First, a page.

Books: Gibraltar reading (part 2)

(Part one is here.)

The book: Scruffy, by Paul Gallico

The edition: Penguin paperback, 288 pages

About the book: a fictional account of ape history in Gibraltar during World War Two, of the people who cared for them, and of the efforts made to safeguard them. Includes an extremely misbehaved ape, a love story, two births, several deaths, a drunken pilot and a very big firework. (Can’t say more without spoilers, but hope it’s enough to pick your interest.)

My thoughts: hilarious. Probably the funniest book I read this year. No, really, you may think “it’s just an ape story, nothing much”, but it is a jewel! And it does something strange: it has characters that are at once stock figures, and very lively. I cannot explain it, because they are all mostly stereotypes, but still they really come to life through the page. Recommended? Definitely yes, go check it out this minute!

The covers you can find online are less pretty than the ones I have. Too bad the picture quality here is so bad 😦

The book: The Rock, by John Masters

The edition: Sphere paperback, 383 pages, including bibliography

About the book: this book is strange in format and hard to define: half history, half fiction. Each chapter includes historical information about a period of Gibraltarian history, followed by a fictional episode set in that period. The narrative is not continuous, although there are elements (especially families and their histories) that return again and again.

My thoughts: such a peculiar format is hard to make right. I don’t think the level is the same throughout the book, there are some parts that stick better than the rest, and I do have a small doubt about the accuracy of the non-fiction part. Still, as a whole it works very well, the author is a good narrator and history makes sense in his stories. Recommended.

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Bottom line: two authors I want to read more from. If you know them, can you recommend any titles?

Oh, September…

September is here and summer is over. Or not really over, there’s still plenty of sun ’round here and maybe a couple of trips to the sea ahead, but around the blogosphere it feels like summer is over. (I guess it has to do with school schedules, but that’s something that I’m not concerned with at all at this point in life.)

I finished yesterday the Semi-Charmed Summer 2012 Book Challenge organized by Megan. It was a fun experience, different from most because it worked with points and felt more like a competition than a reading challenge, but it fit the summer feeling perfectly and allowed me to get some reading done. (I did have to tweak the last couple of categories in order to finish in time, but still.) So I guess yes, in blogging terms summer is really over for me too. And I am ready for more “serious” reading (not that I stopped reading serious things, but I did get more fluff than usual this summer).

So. September. The good thing with the end of summer is that there’s plenty of interesting things starting to happen. I wonder how much I can do — let’s see.

September 1st to October 31st: here comes the seventh edition of R.eaders I.mbibing P.eril, hosted by Carl V. @ Stainless Steel Droppings. I’ve never participated before because Gothic/Horror is not really my thing, but the experiences organized by Carl are always great fun, so I thought I would try. I’ll start easy, with “Peril the Third or, the One Book Only option”, and I think I have one book that fits the bill. Or more than one, possibly.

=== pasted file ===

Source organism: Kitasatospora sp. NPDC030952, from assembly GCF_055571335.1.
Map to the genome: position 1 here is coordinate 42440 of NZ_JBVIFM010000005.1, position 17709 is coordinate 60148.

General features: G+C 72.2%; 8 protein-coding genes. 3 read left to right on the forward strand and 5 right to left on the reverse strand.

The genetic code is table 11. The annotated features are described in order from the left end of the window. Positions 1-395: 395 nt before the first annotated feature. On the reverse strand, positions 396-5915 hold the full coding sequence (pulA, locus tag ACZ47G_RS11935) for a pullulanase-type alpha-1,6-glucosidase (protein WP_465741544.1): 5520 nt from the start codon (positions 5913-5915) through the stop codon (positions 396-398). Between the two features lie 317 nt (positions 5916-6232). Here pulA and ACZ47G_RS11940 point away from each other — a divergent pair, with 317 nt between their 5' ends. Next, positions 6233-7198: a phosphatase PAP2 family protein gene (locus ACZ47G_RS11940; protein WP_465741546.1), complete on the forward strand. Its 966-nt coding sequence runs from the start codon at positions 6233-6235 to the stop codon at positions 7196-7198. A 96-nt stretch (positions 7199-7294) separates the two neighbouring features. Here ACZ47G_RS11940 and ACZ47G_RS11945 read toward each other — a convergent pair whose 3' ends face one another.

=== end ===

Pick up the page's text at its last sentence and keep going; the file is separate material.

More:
September-October is also the timeframe of the current Read-a-Long @ Unputdownables. I so loved the first experience that I was looking forward to Wallace’s next read-a-long that would catch my interest. The current read is Wuthering Heights by Emily Brontë, which I remember loving more than I expected to when I read it for the first time. So it will be a re-read, and at the same time not a re-read, because I read it in Italian and will try the original this time. I am looking forward to an interesting discussion on this one!

September is also Chunky Book Club month. This is probably the only month I can participate in the discussion this year and I am looking forward to it, but I still have to start reading. September’s pick is Ken Follett’s Fall of Giants, and discussion starts on the 15th.

In non-readalong news, September is the month of the Book Blogger Appreciation Week, which will be hosted on September 10th to 14th. This is a first for me and I am sad that I won’t be able to participate in full, but I’m still curious to see how it goes and looking forward to participating as much as I can!

I recently and totally by chance became aware of the Antonio Tabucchi Week which will be hosted by Caroline of Beauty is a Sleeping Cat on September 17th to 23rd. I don’t know that I can read more by him right now, but I hope it will be a chance to discuss two works I read recently, Sostiene Pereira and Requiem.

Towards the end of the month, it’s time for a new Bloggiesta on September 28th to 30th. Fun and a chance to blog better? Count me in. There’s so much more I’d like to put into my blogging!

To close the circle, let me finish with something for October: as part of the R.I.P VII, Carl is hosting a read-a-long for Neil Gaiman’s The Graveyard Book. Guess who’s not going to miss that?

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Post summary: a list of books I want to read in September (did I mention I want to finish a couple of challenges too?)

  • Wuthering Heights by Emily Brontë
  • Fall of Giants by Ken Follett
  • Kraken by China Mieville or The Legend of Sleepy Hollow by Washington Irving
  • Gates of Fire by Steven Pressfield
  • The Rock by John Masters
  • The Most Beautiful Thing by Fiona Robyn
  • To Kill a Mockingbird by Harper Lee
  • Le Morte d’Arthur by Sir Thomas Mallory